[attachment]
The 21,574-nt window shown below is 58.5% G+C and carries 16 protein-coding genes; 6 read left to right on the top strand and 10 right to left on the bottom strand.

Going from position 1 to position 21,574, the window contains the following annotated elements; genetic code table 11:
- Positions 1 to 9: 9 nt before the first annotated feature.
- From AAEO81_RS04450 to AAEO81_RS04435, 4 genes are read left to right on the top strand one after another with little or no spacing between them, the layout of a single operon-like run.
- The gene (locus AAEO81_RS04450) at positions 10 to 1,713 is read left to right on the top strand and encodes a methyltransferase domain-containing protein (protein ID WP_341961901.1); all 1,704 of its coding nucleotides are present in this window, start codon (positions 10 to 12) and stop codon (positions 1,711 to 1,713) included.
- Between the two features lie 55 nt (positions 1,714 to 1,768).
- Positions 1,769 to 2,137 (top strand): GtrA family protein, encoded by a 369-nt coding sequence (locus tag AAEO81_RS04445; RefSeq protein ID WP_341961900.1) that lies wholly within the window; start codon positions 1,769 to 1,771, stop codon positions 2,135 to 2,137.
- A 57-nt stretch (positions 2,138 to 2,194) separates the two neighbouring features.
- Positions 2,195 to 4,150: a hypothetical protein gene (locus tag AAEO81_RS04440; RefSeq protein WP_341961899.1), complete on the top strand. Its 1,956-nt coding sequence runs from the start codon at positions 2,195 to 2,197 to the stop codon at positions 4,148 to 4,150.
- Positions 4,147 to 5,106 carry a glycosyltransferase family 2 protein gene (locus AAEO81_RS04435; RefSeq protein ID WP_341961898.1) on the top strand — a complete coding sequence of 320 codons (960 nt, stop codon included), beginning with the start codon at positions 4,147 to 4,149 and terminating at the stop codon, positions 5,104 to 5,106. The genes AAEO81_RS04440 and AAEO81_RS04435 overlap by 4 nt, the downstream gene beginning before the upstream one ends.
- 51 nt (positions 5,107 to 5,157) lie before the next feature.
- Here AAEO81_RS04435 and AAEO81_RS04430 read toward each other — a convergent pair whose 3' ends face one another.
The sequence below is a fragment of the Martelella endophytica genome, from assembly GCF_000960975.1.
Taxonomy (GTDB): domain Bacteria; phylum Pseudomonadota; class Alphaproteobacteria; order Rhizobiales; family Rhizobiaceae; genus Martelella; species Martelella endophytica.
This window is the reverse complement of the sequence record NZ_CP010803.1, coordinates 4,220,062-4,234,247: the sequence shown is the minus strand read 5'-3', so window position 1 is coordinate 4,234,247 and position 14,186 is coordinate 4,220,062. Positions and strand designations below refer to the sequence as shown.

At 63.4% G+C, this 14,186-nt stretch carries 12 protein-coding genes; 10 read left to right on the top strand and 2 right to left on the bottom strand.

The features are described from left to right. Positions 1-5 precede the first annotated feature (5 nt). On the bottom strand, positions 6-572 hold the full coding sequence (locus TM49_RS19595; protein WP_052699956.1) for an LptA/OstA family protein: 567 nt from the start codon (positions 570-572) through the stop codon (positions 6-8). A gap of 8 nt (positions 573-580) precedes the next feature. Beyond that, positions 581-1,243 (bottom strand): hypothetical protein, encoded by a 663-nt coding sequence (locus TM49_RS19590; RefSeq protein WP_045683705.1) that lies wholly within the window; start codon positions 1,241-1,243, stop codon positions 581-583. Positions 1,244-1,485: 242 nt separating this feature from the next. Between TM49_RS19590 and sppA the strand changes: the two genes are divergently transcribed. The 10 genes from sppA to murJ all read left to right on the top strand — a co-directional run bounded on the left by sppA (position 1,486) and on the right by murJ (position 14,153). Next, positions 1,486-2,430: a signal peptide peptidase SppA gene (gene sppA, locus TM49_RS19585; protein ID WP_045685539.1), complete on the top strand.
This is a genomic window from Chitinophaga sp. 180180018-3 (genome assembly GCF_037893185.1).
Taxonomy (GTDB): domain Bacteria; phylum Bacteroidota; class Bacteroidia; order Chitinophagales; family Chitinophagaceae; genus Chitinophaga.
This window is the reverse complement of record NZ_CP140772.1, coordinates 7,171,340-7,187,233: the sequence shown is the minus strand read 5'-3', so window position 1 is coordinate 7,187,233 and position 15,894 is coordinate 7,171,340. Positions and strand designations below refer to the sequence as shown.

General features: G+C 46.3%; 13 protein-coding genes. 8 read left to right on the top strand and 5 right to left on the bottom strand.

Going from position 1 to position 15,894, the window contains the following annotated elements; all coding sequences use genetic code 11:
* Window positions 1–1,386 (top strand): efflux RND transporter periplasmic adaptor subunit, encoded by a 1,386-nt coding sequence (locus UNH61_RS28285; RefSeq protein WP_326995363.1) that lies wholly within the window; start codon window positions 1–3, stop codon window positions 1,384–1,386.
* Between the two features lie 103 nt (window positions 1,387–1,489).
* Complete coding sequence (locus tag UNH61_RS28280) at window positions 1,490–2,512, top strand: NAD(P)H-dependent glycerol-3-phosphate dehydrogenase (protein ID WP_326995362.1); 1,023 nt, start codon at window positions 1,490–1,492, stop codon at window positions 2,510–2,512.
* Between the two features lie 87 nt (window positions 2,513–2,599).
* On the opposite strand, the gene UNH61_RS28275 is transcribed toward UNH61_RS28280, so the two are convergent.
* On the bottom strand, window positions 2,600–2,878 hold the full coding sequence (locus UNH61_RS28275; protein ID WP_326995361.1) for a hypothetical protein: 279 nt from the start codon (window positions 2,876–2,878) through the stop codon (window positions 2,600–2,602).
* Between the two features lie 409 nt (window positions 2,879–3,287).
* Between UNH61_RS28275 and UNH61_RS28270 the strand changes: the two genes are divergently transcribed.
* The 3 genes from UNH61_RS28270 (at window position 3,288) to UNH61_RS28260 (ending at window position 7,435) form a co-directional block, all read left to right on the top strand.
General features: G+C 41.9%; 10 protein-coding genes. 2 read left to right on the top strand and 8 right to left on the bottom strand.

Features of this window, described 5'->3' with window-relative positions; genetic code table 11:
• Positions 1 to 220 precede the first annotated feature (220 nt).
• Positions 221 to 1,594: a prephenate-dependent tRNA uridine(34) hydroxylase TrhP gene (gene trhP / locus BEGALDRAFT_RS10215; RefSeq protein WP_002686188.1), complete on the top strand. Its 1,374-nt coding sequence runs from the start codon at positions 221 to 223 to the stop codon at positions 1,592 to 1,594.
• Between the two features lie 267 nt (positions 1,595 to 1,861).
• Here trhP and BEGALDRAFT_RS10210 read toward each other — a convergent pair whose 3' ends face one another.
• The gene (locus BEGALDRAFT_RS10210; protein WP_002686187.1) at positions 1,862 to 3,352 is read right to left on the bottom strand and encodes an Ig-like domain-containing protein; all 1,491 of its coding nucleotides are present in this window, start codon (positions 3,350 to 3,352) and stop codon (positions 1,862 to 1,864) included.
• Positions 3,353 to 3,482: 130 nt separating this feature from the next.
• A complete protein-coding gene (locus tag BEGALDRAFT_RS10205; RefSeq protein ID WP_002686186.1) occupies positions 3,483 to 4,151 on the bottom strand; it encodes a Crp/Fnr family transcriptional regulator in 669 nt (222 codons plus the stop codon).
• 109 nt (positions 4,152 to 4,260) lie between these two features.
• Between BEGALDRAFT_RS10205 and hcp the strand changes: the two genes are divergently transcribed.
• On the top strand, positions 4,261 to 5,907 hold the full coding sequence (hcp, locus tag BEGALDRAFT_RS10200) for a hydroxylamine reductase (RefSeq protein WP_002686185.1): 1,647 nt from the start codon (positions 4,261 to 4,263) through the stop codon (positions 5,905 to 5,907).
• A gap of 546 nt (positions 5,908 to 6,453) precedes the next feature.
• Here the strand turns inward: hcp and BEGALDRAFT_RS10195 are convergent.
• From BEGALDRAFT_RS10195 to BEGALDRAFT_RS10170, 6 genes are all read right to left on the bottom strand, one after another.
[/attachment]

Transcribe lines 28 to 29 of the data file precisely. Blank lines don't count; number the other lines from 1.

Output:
* On the bottom strand, window positions 2,600–2,878 hold the full coding sequence (locus UNH61_RS28275; protein ID WP_326995361.1) for a hypothetical protein: 279 nt from the start codon (window positions 2,876–2,878) through the stop codon (window positions 2,600–2,602).
* Between the two features lie 409 nt (window positions 2,879–3,287).